Despite the previous overview studies on Polish and East German archaeology and historiography after 1945, further analyses of the relationship between science and politics as well as of the inner-disciplinary processes and discourses in the “Cold War” period are still needed. This applies in particular to the research field of “Slavic archaeology”, the archaeological and historiographical research on the “Slavs” in prehistorical and early medieval times.
With regard to recent demands for an extended and more dynamic understanding of science and new methodological approaches in the history of science (and of archaeology as well), this paper focuses on two leading figures of “Slavic archaeology”, Witold Hensel (PPR) and Joachim Herrmann (GDR), as case studies to provide more insights into this discipline.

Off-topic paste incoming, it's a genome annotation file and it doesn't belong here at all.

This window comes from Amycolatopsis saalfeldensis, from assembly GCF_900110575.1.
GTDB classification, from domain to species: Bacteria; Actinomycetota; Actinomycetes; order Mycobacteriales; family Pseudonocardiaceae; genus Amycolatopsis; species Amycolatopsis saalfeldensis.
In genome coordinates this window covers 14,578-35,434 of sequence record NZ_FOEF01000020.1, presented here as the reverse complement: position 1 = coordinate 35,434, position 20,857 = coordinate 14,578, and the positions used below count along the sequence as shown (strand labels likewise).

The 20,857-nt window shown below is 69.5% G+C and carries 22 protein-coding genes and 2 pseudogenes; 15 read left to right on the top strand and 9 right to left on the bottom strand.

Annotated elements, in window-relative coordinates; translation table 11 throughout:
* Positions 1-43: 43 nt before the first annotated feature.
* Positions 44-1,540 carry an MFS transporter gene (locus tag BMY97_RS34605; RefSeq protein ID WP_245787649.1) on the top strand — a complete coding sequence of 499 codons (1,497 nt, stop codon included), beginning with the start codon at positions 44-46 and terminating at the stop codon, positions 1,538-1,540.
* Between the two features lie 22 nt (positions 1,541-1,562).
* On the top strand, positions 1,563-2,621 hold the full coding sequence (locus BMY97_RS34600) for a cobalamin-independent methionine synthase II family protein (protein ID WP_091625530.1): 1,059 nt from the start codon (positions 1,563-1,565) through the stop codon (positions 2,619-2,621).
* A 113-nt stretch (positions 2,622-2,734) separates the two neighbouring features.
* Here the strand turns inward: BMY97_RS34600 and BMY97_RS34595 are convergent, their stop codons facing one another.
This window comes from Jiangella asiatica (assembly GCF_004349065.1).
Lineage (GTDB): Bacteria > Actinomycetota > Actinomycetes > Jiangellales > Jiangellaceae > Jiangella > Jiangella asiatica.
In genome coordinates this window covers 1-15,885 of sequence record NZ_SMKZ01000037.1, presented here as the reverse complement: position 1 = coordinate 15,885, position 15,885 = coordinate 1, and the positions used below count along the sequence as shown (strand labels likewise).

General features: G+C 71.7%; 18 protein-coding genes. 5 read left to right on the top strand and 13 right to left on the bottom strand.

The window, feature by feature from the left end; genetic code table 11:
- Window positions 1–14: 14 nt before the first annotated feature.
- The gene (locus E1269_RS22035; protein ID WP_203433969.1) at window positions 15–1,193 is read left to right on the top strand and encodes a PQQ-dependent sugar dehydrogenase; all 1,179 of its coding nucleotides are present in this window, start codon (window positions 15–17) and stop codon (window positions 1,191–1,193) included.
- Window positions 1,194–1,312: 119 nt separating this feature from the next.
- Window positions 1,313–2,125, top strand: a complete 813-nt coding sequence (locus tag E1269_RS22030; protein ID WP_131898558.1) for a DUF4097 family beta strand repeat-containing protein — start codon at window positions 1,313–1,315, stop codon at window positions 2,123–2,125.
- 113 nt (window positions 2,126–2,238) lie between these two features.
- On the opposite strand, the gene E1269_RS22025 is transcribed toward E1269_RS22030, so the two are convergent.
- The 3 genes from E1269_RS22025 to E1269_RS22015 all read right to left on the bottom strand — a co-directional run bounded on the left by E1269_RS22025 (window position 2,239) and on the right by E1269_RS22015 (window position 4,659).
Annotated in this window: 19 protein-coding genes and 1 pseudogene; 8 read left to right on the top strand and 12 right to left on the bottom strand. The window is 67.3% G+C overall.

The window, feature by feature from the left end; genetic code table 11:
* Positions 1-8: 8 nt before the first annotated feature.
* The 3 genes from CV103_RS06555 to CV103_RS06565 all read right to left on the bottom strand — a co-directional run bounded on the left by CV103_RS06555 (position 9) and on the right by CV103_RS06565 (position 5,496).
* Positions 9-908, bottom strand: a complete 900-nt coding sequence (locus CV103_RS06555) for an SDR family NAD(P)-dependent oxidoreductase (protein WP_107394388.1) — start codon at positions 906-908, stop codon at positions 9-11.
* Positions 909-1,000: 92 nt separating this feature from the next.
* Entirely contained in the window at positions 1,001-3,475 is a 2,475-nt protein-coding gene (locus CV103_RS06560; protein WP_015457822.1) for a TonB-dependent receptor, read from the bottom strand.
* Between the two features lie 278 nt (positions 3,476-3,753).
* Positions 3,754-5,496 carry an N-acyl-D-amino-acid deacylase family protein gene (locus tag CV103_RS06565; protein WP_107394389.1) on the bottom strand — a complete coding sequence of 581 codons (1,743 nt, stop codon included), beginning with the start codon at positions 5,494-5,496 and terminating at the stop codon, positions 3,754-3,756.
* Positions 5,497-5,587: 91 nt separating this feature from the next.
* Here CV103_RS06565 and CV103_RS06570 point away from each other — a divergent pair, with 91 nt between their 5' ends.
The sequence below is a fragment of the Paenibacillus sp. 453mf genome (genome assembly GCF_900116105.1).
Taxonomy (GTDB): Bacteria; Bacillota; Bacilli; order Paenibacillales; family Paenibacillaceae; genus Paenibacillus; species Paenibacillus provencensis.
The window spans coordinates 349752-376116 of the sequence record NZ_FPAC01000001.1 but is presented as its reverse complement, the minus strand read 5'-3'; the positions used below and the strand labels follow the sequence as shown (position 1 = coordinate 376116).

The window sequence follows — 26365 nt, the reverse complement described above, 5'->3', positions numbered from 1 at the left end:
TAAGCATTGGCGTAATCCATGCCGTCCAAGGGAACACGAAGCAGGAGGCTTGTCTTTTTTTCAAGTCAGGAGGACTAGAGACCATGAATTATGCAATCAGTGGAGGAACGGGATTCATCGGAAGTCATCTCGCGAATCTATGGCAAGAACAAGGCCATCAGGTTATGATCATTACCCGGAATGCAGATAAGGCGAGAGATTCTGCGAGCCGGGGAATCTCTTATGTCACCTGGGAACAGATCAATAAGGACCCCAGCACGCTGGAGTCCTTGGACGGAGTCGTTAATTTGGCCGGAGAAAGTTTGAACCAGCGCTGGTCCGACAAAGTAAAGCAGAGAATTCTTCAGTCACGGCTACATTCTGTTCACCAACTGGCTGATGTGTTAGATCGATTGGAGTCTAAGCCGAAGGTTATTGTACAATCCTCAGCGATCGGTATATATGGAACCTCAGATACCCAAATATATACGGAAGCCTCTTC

Analysing the course of Hensel’s and Herrmann’s careers and of their way to the “Slavs” as one of their main research interests, their administrative functions as institutional directors and the central narratives of their publications on the early “Slavs”, enables us to profoundly dissect the interrelations between scholarly work, politics, and ideology in this field of research.
The comparative approach also allows us to identify parallel tendencies in Eastern German and Polish “Slavic archaeology” as well as specific national conditions and developments.
On the example of Hensel and Herrmann, it becomes clear that the implemented biographical-comparative perspective is fruitful and can be used for further research in the history of science.